24 May 2024 - Brazil, El Salvador, Peru

Children to tell Inter-American Court of Human Rights how climate change is affecting them in historic hearing

Joselim from Peru will speak at the Inter-American Court of Human Rights
Joselim, 17, from Peru, will tell the Inter-American Court of Human Rights how climate change is negatively affecting the rights of children across the region. Photo by Save the Children. More content available here
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BRASILIA, 24 May 2024 – Two teenage girls will give first-hand accounts on how climate change is negatively impacting the rights of children during a historic hearing in Brazil today, drawing on their own experiences and discussions with peers across the Americas.  
Joselim, 17, from Peru, and Camila, 14, from El Salvador, will tell the Inter-American Court of Human Rights (IACHR) how the climate crisis is depriving them of their rights as outlined in the Convention of the Rights of the Child, such as education, survival and development.  
They will tell the Court how extreme weather such as heatwaves and heavy rain is decimating agriculture and driving up food prices, contributing to a health and nutrition crisis in children and families. They will also highlight how the impacts of climate change can disrupt learning for children, with increasingly adverse weather conditions such as floods and landslides preventing children from getting to school.  
The hearing forms part of the second phase of an historic inquiry which started last year and was instigated by Colombia and Chile, which asked the court to set out what legal responsibilities states have to tackle climate change and to stop it breaching people’s human rights.  
This “advisory opinion” could be highly influential, setting the framework for future legal action.  
Joselim, 17, said:   "Looking after Mother Earth is urgent because time is against us. Children, adolescents, young adults, and humanity in general should enjoy a healthy, clean, dignified, and safe environment. This requires change to rebuild a conscious society, in which children and adolescents are active participants. We should take care of the earth we live on and preserve humanity. My call to action for authorities is to respect our Mother Earth, preserve it, and take care of it.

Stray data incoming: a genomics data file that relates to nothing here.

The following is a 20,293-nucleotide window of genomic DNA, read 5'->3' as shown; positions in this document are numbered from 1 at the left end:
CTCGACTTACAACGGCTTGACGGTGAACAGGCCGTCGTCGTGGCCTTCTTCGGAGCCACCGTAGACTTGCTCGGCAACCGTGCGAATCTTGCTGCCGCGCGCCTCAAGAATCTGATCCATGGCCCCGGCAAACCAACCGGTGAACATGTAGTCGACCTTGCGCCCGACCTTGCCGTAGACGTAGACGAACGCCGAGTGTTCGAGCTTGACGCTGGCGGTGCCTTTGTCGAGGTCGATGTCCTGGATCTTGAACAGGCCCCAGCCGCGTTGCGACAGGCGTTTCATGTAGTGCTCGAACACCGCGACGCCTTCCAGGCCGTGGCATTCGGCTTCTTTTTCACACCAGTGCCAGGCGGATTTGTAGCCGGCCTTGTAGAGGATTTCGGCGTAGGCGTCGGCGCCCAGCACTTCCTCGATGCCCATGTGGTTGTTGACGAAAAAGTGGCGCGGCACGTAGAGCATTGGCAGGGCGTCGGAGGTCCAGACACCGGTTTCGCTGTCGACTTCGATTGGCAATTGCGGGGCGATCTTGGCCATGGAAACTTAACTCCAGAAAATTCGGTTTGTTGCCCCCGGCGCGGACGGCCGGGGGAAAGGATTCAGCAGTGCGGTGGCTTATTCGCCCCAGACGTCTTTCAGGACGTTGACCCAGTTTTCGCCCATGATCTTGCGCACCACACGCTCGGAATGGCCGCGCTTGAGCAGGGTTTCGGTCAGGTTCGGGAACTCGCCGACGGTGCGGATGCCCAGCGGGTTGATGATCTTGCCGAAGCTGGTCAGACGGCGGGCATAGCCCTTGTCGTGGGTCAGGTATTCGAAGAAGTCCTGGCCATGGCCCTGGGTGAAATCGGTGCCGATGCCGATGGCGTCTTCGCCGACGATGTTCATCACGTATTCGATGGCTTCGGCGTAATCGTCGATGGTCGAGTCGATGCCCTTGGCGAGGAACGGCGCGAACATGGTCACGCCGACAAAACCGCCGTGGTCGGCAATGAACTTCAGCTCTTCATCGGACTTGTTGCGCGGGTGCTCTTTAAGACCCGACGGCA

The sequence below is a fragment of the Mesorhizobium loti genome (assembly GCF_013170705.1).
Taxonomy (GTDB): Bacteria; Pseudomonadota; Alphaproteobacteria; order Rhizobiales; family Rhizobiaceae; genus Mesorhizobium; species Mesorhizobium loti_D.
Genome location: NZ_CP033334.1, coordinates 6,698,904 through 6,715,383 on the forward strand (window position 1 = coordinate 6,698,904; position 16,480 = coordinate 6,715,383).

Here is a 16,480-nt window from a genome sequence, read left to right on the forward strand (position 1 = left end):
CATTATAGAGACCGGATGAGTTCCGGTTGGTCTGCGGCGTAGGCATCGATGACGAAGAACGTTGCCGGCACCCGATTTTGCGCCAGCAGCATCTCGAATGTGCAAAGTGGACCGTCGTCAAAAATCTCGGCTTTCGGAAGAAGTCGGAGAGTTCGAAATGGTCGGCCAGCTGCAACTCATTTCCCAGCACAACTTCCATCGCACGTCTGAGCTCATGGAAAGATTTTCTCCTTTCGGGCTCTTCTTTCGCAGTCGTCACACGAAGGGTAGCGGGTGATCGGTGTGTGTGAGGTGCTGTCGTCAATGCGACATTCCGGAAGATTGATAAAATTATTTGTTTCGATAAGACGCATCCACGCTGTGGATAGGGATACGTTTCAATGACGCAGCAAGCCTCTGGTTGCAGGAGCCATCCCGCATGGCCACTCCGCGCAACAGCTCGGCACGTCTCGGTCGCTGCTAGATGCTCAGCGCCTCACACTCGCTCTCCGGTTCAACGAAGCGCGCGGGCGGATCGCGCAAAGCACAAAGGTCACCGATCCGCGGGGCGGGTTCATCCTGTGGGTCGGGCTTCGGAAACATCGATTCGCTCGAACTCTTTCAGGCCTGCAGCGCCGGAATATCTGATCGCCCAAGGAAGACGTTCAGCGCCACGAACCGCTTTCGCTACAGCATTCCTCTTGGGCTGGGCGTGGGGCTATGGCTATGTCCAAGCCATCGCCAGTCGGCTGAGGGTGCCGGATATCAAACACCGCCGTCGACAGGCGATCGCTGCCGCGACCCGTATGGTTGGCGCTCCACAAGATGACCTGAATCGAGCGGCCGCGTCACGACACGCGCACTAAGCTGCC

“We need leaders to invest in the recovery of agriculture, in education, and in environmental plans and public policies with adequate resources and personnel. We need them to promote recycling, using renewable energy, and adopting agricultural production techniques that are friendlier to nature so that more children and adolescents can enjoy a healthy, clean, and safe environment.  
Camila,14, said: “The Court must listen to and learn from children and adolescents about how we are living through the climate crisis and its impact on our rights. Climate change is affecting our right to health in many ways, for example, causing deaths and illnesses from extreme heat waves, storms, and floods, toxic air pollution, droughts, food shortages, the spread of diseases like cholera and dengue fever, and serious infections from increased animal diseases that are transmitted to people. All this, in turn, generates poverty and displacement.” 
Camila will also stress the urgent need for leaders to address the adverse impacts of the climate crisis on health systems by investing in improving health infrastructure and making healthcare more accessible to people in rural and remote communities.